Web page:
What Are The Noritake China Patterns And How Are They Determined?

What are the Noritake china patterns and how are they determined? Noritake takes note of every season and style when creating new china patterns for each year. The china patterns would relate to what we...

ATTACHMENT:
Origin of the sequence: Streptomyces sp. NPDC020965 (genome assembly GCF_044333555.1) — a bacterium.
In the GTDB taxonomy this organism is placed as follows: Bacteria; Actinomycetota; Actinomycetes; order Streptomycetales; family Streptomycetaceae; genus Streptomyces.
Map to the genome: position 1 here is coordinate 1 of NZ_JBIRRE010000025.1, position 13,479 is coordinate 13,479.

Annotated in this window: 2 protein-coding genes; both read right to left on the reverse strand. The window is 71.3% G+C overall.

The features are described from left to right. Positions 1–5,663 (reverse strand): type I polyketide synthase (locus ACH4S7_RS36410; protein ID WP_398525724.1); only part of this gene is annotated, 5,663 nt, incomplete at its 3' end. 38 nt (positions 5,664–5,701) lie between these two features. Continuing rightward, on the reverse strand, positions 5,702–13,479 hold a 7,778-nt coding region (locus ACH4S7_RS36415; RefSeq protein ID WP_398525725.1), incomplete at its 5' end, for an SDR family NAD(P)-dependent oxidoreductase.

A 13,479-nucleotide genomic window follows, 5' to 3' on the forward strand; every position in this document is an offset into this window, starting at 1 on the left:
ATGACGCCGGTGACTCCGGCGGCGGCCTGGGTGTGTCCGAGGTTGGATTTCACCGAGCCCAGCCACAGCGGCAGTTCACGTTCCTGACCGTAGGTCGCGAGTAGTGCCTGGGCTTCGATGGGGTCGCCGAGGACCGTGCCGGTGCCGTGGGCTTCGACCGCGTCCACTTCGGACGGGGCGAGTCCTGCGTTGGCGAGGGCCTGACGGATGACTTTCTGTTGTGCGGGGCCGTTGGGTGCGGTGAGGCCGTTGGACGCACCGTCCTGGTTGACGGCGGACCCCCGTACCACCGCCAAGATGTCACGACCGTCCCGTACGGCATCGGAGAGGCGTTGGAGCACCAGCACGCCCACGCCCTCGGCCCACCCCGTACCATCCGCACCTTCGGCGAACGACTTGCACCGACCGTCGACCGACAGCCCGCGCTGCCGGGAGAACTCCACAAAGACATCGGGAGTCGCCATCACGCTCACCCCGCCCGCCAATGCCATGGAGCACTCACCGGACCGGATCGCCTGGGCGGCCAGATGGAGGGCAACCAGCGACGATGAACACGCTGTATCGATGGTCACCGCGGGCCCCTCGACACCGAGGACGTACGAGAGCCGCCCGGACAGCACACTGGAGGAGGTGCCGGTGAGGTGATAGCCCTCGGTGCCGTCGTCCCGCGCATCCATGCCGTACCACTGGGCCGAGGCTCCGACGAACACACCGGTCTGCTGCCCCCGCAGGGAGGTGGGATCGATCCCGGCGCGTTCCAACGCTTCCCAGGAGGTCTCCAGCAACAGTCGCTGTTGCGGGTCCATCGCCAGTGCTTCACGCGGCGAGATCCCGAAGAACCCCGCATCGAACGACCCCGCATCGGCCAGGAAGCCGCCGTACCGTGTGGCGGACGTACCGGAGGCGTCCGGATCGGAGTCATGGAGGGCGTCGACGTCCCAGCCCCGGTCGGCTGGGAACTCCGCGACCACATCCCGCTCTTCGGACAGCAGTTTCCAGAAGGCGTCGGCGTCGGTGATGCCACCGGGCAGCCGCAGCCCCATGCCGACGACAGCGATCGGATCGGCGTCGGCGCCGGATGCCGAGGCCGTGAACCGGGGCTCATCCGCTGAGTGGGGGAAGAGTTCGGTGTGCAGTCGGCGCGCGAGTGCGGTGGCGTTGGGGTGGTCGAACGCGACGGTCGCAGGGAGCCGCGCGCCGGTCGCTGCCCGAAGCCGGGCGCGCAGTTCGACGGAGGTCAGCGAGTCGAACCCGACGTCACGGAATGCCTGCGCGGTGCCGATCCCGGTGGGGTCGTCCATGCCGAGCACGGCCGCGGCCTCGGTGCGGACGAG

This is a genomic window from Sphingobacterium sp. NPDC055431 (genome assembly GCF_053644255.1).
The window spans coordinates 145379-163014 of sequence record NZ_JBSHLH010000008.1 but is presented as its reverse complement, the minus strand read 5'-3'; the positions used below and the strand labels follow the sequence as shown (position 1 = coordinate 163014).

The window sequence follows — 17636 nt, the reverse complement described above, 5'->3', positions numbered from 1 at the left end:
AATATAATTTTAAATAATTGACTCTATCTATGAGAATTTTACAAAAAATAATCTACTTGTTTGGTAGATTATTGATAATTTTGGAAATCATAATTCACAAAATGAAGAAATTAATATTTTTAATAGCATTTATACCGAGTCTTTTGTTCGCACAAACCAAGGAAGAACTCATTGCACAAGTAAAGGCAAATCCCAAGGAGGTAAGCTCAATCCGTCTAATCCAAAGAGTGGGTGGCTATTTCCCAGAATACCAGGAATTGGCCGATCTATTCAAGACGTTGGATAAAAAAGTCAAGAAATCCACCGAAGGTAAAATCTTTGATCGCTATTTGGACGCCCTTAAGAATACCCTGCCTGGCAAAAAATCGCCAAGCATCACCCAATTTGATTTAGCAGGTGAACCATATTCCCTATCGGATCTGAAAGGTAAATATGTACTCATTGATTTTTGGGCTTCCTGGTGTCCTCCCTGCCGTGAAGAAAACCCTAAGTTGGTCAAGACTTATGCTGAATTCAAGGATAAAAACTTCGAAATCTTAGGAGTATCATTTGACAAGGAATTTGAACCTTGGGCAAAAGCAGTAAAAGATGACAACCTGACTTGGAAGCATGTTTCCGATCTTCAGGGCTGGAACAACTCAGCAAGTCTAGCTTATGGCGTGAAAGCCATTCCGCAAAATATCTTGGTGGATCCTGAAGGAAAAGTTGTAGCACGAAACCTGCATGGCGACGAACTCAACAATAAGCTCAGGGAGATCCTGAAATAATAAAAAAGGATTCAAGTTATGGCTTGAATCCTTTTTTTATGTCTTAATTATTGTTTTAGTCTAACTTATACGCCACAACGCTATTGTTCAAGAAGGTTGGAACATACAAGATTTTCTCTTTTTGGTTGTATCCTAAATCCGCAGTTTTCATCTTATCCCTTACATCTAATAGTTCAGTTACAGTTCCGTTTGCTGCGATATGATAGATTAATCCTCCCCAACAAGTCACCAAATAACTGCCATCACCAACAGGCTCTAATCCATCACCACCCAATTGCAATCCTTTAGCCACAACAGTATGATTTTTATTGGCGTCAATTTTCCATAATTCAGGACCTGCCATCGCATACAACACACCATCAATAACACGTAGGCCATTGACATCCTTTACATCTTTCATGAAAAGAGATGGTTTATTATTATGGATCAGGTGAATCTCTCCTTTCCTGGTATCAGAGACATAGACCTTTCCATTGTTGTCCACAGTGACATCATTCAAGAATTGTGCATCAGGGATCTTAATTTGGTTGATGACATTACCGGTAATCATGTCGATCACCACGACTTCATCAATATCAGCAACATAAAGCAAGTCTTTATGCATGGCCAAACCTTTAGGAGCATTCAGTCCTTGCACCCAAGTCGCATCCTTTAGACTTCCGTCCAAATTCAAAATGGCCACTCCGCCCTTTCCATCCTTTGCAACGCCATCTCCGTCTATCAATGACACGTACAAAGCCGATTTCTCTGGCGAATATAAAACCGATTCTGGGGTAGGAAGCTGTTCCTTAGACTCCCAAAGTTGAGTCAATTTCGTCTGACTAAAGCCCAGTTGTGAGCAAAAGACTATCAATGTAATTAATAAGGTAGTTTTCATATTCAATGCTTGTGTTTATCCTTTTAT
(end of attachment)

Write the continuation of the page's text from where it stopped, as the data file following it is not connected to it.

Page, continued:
The china patterns would relate to what we consider to be gold banded. We adopt designs based on our designers who are based in New Jersey and we have a design team and we have a director of design, who is just brilliant. He gets influences from everything from fashion shows to magazines. He goes to Germany a couple of times a year, to the Frankfurt Fair and the house ware fair and sees what's going on in those. We also have home furnishing that he consults with to make sure that the colors are correct. And what they do is they just generally build the concept for collection. For instance, we have a new collection that was introduced a year and a half ago called the Meridian collection and its really, really cool because depending on the accessory pieces, that you put with it, you can make it look of very, very contemporary or very, very traditional. So, it's really a great pattern for people who want to have one china pattern that they can bring out at Easter time or Thanksgiving or for a Sunday dinner, something like that and still look kind of traditional. Yet if they get accent pieces and layer the accent pieces with square pieces and mugs and crystal and it's a great look together and depending on what accessory pieces you lay out you're either going to look contemporary or traditional and that was kind of groundbreaking thinking about designing it. We were very obsessive about the ergonomics. The cup has to feel right, that it has to be shaped in a way that's going to hold the coffee hot and so we designed a thinner kind of a cup rather than the old style tea cups. The old style tea cups the coffee got cold very quickly and people didn't like that because they were savoring a cup of coffee and wanted hot coffee. So we kind of changed the shape of the cups. Even the dinner plates have to stack really well... large accessory pieces, soups and covered vegetables and covered butters and things like that so... there is a whole process that's involved in... in introducing a collection and of course... the material that you are going to use. Do you want to use a bone china? Do you want it to be an inexpensive collection? Prices are a big determining factor because we make things routinely to sell anywhere from $30 up to $130 for the five piece plates and there are gradations in the design and in the artistry that's involved in the materials and what not. We always try and keep our designs really, really traditional while also introducing something a little bit more modern. There has to be a classical influence...and that is what people are looking for when their mindset is towards chinaware they want what they perceive is their grandma's china or mom's china with flowers on it, in a pretty gold band and upgraded to be more modern, more contemporary but they still want that kind of china feeling to it and I guess I would kind of equate it to the way a dinner table is made.

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